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LDS producer creates show for all things 'geek'

From the time Joe Gillis was a young boy, he had a fascination with all things "geek." But he never found an entertainment outlet that explored everything this world had to offer.

“I was sitting there thinking, ‘Man, I wish there was a show that would delve into all these different things,’ ” the California-based producer said. “There are shows out there that delve into one thing or the other, but not so much hitting a bunch of different things. It was something that I would watch, something that I would like, so that’s when I decided to go ahead and make this show.”

The result is "Beyond Geek," a new television series "that explores people that are pushing the limits of science, technology and everything geek," according to the show's website. Gillis wanted to bring attention to the fact that there are a lot of different "geeks" in the world and that the word doesn’t have to be an insult.

One of the more recent episodes follows a group of grown men in Southern California who dress up as superheroes to "fight crime and do good in their communities."

As the host (who was also dressed up) and the heroes patrolled the streets of San Diego, they came upon a man who was lying on the sidewalk, vomiting.

“These guys were getting made fun of as we were walking the streets,” Gillis said. “It's crazy that it’s a bunch of guys dressed as superheroes that were the ones who stopped to help out and take care of the situation. They were the ones that were making sure that this guy was OK. It’s crazy to me that we have reached the point where we will just walk by a guy who’s just lying on the street.”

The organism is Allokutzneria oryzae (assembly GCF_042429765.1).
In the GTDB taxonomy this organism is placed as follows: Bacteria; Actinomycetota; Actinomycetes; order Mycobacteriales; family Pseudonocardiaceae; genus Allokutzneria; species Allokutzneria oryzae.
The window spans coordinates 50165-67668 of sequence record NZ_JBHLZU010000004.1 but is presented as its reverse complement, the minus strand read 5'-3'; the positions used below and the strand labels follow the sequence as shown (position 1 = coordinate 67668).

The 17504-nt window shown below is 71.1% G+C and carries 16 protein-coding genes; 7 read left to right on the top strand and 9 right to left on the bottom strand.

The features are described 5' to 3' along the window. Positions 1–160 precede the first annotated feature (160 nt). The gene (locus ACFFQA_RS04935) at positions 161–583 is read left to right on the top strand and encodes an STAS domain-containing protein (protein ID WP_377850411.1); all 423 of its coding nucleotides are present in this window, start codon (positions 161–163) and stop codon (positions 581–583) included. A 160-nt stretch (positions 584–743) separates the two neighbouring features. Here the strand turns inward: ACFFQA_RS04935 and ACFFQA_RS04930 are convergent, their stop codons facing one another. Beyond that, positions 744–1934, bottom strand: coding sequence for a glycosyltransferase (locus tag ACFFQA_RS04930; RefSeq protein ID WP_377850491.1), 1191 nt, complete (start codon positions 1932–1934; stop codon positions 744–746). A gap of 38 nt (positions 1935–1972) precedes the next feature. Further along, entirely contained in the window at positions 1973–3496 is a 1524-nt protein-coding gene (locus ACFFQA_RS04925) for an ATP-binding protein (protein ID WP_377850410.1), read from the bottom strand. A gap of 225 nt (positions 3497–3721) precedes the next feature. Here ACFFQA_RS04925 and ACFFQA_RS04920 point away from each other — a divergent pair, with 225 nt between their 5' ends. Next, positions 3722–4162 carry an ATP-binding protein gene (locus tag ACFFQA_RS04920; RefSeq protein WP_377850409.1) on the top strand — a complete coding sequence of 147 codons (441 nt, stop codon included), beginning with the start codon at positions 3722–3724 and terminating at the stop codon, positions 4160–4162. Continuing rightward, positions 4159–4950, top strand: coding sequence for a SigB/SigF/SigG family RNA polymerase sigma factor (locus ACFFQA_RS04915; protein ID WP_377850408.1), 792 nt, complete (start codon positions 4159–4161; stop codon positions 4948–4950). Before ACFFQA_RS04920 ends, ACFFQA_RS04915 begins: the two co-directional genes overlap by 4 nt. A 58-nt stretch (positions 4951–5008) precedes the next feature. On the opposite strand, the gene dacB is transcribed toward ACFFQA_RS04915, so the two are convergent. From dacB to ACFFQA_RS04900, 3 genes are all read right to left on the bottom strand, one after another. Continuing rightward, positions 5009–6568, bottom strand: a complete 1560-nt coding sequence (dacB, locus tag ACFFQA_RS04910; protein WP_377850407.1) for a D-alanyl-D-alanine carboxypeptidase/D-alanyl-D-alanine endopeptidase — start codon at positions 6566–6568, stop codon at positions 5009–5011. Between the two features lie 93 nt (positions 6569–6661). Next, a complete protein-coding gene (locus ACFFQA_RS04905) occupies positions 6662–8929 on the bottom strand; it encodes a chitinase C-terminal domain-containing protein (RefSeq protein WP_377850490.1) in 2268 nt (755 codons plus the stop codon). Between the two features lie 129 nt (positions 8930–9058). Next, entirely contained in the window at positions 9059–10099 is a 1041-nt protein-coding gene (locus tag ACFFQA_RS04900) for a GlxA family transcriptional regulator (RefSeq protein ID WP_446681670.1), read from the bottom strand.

Other episodes of the show feature a couple that creates games for an outdated gaming console, groups of people who participate in live-action role-playing, and people who are trying to make it to space in balloons.

Gillis’ goal is to show audiences across the country that what seems crazy at first can actually prove to be real genius.

Gillis and some of the members of his crew belong to The Church of Jesus Christ of Latter-day Saints and know what it's like to be misunderstood.

“People don’t often know what we believe," he said. "They might think we are weird or totally different. They don’t understand that we are just normal. For some reason I think that we are viewed as crazy people. If people can just get to see that we are normal, that is a positive thing across the board.”

Gillis' lifestyle raises a lot of questions, giving him the opportunity to share his personal beliefs with those he works with.

As a member of the LDS Church, Gillis wants to uphold his standards by making a show that is successful, fun and appropriate for families of any faith to watch.

“You really have to know what your line is, and you can’t let it budge,” he said.

Gillis said that it takes some serious work to create a show that is completely appropriate in a world that is becoming increasingly inappropriate, especially in television. Sometimes he is pitched a story that he has to turn down because it goes against the standards established for his show.

“That’s where I think it is important to have people that go out there and find stuff that is OK for the whole family to watch,” Gillis said. “It’s important to get out there and show people that you can do this stuff and be successful.”

"Beyond Geek" is airing on public television and PBS stations. For a state-by-state list of where the show airs, visit